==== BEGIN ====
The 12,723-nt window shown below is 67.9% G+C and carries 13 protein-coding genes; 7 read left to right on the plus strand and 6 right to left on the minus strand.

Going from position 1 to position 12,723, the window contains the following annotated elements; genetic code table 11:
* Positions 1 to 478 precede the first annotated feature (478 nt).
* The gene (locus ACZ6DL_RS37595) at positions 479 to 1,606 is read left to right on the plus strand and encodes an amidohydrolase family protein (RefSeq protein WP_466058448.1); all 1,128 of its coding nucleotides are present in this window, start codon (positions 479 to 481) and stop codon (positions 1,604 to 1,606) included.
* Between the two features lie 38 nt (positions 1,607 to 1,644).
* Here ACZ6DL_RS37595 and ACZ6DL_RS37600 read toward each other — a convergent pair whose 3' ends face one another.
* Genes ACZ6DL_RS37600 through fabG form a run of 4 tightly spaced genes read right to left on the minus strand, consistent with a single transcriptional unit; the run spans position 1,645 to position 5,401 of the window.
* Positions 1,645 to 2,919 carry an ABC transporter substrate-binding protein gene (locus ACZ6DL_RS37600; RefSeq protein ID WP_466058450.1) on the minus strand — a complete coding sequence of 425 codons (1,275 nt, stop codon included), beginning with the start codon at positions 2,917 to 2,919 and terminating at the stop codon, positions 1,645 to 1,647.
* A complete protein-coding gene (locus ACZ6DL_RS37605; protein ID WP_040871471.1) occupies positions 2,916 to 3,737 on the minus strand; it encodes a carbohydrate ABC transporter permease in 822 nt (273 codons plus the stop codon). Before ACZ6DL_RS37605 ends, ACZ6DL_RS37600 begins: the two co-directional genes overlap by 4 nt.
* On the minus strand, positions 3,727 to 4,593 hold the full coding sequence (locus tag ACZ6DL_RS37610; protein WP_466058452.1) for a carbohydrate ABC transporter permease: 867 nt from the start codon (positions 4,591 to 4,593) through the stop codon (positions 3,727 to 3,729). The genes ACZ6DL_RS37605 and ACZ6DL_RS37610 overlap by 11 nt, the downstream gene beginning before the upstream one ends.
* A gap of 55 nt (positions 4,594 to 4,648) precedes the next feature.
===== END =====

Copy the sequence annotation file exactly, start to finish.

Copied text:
The 12,723-nt window shown below is 67.9% G+C and carries 13 protein-coding genes; 7 read left to right on the plus strand and 6 right to left on the minus strand.

Going from position 1 to position 12,723, the window contains the following annotated elements; genetic code table 11:
* Positions 1 to 478 precede the first annotated feature (478 nt).
* The gene (locus ACZ6DL_RS37595) at positions 479 to 1,606 is read left to right on the plus strand and encodes an amidohydrolase family protein (RefSeq protein WP_466058448.1); all 1,128 of its coding nucleotides are present in this window, start codon (positions 479 to 481) and stop codon (positions 1,604 to 1,606) included.
* Between the two features lie 38 nt (positions 1,607 to 1,644).
* Here ACZ6DL_RS37595 and ACZ6DL_RS37600 read toward each other — a convergent pair whose 3' ends face one another.
* Genes ACZ6DL_RS37600 through fabG form a run of 4 tightly spaced genes read right to left on the minus strand, consistent with a single transcriptional unit; the run spans position 1,645 to position 5,401 of the window.
* Positions 1,645 to 2,919 carry an ABC transporter substrate-binding protein gene (locus ACZ6DL_RS37600; RefSeq protein ID WP_466058450.1) on the minus strand — a complete coding sequence of 425 codons (1,275 nt, stop codon included), beginning with the start codon at positions 2,917 to 2,919 and terminating at the stop codon, positions 1,645 to 1,647.
* A complete protein-coding gene (locus ACZ6DL_RS37605; protein ID WP_040871471.1) occupies positions 2,916 to 3,737 on the minus strand; it encodes a carbohydrate ABC transporter permease in 822 nt (273 codons plus the stop codon). Before ACZ6DL_RS37605 ends, ACZ6DL_RS37600 begins: the two co-directional genes overlap by 4 nt.
* On the minus strand, positions 3,727 to 4,593 hold the full coding sequence (locus tag ACZ6DL_RS37610; protein WP_466058452.1) for a carbohydrate ABC transporter permease: 867 nt from the start codon (positions 4,591 to 4,593) through the stop codon (positions 3,727 to 3,729). The genes ACZ6DL_RS37605 and ACZ6DL_RS37610 overlap by 11 nt, the downstream gene beginning before the upstream one ends.
* A gap of 55 nt (positions 4,594 to 4,648) precedes the next feature.